If you are a regular visitor to my blog you will know two things, the first my love of historical fiction and the second being my hatred for modern literature (juxtaposed I know!). So I didn’t have high expectations, I expected even less some form of actual writing skill. The story plods along and just when you feel like dropping off Gillian drops a bombshell. She uses this method frequently and after a few I realised just how much of a clever ploy this is. I won’t divulge said bombshells as you may not have read it yet, and there is a film coming out this October. But take it from me, they are big news!
The book is in 2 parts, the second half got really interesting! I almost couldn’t put it down. She turned the whole story on it’s head and aside from a few snore-y parts, which I admittedly skimmed, I was genuinely hooked.
This book could be a five star, for many it probably is considering the amount of people I saw reading this on my daily commute…and the awards;
- New York Times Janet Maslin’s 10 Favorite Books of 2012
- Entertainment Weekly’s Entertainer of the Year
- People Magazine Best books of the year
- Edgar Award nominee for Best Novel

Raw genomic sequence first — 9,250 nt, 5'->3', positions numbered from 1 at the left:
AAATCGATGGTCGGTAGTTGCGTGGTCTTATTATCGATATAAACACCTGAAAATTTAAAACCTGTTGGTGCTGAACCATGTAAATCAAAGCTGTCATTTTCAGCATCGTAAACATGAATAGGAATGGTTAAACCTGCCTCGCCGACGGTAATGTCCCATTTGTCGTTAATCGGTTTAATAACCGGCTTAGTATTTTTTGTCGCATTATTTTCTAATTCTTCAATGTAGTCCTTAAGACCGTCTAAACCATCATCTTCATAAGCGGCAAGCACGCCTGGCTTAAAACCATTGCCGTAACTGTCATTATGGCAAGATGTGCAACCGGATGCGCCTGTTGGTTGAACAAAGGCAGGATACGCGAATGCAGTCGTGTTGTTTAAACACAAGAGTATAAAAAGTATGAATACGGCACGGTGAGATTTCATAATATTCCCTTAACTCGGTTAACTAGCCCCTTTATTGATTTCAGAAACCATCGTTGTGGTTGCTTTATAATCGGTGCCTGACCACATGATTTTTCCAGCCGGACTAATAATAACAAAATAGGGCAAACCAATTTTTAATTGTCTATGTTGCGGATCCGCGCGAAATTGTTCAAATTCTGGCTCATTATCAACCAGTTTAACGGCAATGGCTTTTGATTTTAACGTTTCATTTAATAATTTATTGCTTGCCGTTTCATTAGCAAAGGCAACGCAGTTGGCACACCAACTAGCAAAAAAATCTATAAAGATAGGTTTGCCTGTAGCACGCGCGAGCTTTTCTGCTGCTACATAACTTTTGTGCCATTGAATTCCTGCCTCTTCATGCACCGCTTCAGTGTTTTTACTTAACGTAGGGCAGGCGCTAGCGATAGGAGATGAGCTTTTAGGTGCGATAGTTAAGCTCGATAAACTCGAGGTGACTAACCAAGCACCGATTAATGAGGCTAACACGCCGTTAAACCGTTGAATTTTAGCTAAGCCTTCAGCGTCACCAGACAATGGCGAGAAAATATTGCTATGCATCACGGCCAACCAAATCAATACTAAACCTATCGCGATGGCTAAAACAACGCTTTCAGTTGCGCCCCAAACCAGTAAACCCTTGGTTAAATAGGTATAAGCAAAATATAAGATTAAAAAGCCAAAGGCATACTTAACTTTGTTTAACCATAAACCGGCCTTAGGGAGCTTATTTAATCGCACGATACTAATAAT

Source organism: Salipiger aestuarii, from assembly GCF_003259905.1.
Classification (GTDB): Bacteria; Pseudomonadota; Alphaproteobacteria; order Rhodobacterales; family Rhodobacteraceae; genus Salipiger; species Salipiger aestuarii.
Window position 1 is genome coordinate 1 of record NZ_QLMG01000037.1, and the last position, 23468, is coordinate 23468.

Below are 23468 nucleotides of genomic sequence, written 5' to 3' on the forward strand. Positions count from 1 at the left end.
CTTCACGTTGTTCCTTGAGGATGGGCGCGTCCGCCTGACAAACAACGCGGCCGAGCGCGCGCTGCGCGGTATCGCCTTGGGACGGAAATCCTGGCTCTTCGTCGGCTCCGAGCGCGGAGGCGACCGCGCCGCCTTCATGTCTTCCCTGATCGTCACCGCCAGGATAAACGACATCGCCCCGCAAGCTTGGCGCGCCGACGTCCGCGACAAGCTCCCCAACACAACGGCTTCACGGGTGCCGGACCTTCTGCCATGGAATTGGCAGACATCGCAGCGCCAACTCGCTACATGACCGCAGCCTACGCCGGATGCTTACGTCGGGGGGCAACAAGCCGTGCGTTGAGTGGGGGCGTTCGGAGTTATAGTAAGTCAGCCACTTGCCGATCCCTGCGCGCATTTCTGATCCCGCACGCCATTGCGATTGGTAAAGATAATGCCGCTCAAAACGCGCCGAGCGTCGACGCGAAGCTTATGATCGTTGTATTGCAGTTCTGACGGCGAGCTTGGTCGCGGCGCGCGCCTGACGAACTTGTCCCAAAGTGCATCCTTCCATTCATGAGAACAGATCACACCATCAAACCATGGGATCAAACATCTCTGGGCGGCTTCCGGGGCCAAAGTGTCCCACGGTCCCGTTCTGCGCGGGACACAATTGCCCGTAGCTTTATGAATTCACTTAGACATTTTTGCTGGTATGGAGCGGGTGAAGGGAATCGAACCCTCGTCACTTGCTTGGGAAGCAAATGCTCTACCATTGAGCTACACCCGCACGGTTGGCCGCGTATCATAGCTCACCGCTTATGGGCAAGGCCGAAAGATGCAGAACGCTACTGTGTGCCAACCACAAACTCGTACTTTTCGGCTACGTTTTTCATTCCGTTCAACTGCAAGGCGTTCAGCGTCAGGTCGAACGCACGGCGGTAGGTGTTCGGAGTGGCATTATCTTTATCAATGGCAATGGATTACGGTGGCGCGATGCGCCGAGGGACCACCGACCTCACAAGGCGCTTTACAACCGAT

- Amazon and Barnes & Noble Best of the Year
- Macavity Award nominee for Best Mystery Novel
- Anthony Award nominee for Best Novel
- The Women’s Prize nominee for Fiction
- Strand Critics Award nominee
But for now, it is a 4.
12 years a slave by Solomon Northup
The whole world is talking about 12 years a slave, the film not the book. Pestered to go and see the film I thought I would read the book beforehand, so as to appreciate the full narrative in my own time before being subject to someone else’s vision. I thought the book was compelling, there were moments when I couldn’t put the kindle down. It was the type of story that resounded in my thoughts all day long after having read during my morning commute.
I had heard that there are scenes in the film that are perhaps a little too brutally honest. Although the story was hard to digest, it wasn’t because of the graphic scenes the narrator depicts. I have read a few historical fictions, autobiographies and memories on the ‘slave trade’ and no matter what scene unfolds within the words what disgusts me most is that I don’t believe I see guilt in the American population today. I completely understand that Britain had a part but we did not follow in their inhumane footsteps and we realised far sooner the wrong.